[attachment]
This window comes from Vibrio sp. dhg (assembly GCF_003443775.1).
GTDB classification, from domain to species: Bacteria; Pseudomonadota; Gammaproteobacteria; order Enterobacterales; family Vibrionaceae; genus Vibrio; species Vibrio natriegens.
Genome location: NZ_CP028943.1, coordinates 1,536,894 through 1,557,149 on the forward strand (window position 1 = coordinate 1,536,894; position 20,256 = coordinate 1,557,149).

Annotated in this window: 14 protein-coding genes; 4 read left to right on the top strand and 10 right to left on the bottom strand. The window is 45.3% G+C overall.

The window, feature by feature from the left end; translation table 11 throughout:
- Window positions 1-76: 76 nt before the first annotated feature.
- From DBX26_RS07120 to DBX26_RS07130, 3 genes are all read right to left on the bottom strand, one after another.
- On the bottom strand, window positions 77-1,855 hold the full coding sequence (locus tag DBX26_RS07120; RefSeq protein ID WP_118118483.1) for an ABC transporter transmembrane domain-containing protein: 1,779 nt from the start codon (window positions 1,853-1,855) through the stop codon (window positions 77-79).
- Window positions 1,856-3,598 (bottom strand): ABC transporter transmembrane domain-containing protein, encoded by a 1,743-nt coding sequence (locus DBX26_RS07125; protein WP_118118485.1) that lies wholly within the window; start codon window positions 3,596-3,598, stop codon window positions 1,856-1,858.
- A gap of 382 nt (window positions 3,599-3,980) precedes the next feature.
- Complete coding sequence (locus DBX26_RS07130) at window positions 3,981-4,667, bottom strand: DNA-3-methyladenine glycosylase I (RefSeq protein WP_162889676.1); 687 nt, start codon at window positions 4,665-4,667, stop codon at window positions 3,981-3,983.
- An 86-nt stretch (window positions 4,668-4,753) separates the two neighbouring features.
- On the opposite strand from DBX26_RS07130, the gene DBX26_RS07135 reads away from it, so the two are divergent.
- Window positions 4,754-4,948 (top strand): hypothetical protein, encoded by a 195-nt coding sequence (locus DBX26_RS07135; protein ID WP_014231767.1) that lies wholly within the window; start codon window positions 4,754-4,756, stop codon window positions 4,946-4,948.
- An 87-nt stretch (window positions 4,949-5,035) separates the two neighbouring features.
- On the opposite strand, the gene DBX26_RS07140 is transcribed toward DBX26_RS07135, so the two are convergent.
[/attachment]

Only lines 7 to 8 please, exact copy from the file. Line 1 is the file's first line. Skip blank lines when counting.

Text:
- From DBX26_RS07120 to DBX26_RS07130, 3 genes are all read right to left on the bottom strand, one after another.
- On the bottom strand, window positions 77-1,855 hold the full coding sequence (locus tag DBX26_RS07120; RefSeq protein ID WP_118118483.1) for an ABC transporter transmembrane domain-containing protein: 1,779 nt from the start codon (window positions 1,853-1,855) through the stop codon (window positions 77-79).